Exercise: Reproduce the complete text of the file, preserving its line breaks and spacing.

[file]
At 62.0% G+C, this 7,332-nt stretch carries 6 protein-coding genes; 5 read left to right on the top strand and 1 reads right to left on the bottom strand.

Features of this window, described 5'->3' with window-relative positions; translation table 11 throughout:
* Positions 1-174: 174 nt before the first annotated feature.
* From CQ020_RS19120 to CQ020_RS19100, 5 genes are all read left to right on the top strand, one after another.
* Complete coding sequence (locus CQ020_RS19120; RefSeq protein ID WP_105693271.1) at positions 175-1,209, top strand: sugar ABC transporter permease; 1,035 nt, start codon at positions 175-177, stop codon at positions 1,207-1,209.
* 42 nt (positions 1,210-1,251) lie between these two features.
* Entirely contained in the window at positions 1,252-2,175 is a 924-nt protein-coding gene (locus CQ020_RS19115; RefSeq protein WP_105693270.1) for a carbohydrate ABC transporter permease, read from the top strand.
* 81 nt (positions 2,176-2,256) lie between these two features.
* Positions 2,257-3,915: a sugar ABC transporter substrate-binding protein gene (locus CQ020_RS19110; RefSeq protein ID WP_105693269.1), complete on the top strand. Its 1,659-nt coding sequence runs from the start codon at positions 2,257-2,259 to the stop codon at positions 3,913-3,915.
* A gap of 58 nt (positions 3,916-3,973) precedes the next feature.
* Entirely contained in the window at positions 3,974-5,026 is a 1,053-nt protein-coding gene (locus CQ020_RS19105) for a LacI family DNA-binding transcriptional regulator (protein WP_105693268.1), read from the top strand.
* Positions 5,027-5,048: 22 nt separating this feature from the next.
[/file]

At 62.0% G+C, this 7,332-nt stretch carries 6 protein-coding genes; 5 read left to right on the top strand and 1 reads right to left on the bottom strand.

Features of this window, described 5'->3' with window-relative positions; translation table 11 throughout:
* Positions 1-174: 174 nt before the first annotated feature.
* From CQ020_RS19120 to CQ020_RS19100, 5 genes are all read left to right on the top strand, one after another.
* Complete coding sequence (locus CQ020_RS19120; RefSeq protein ID WP_105693271.1) at positions 175-1,209, top strand: sugar ABC transporter permease; 1,035 nt, start codon at positions 175-177, stop codon at positions 1,207-1,209.
* 42 nt (positions 1,210-1,251) lie between these two features.
* Entirely contained in the window at positions 1,252-2,175 is a 924-nt protein-coding gene (locus CQ020_RS19115; RefSeq protein WP_105693270.1) for a carbohydrate ABC transporter permease, read from the top strand.
* 81 nt (positions 2,176-2,256) lie between these two features.
* Positions 2,257-3,915: a sugar ABC transporter substrate-binding protein gene (locus CQ020_RS19110; RefSeq protein ID WP_105693269.1), complete on the top strand. Its 1,659-nt coding sequence runs from the start codon at positions 2,257-2,259 to the stop codon at positions 3,913-3,915.
* A gap of 58 nt (positions 3,916-3,973) precedes the next feature.
* Entirely contained in the window at positions 3,974-5,026 is a 1,053-nt protein-coding gene (locus CQ020_RS19105) for a LacI family DNA-binding transcriptional regulator (protein WP_105693268.1), read from the top strand.
* Positions 5,027-5,048: 22 nt separating this feature from the next.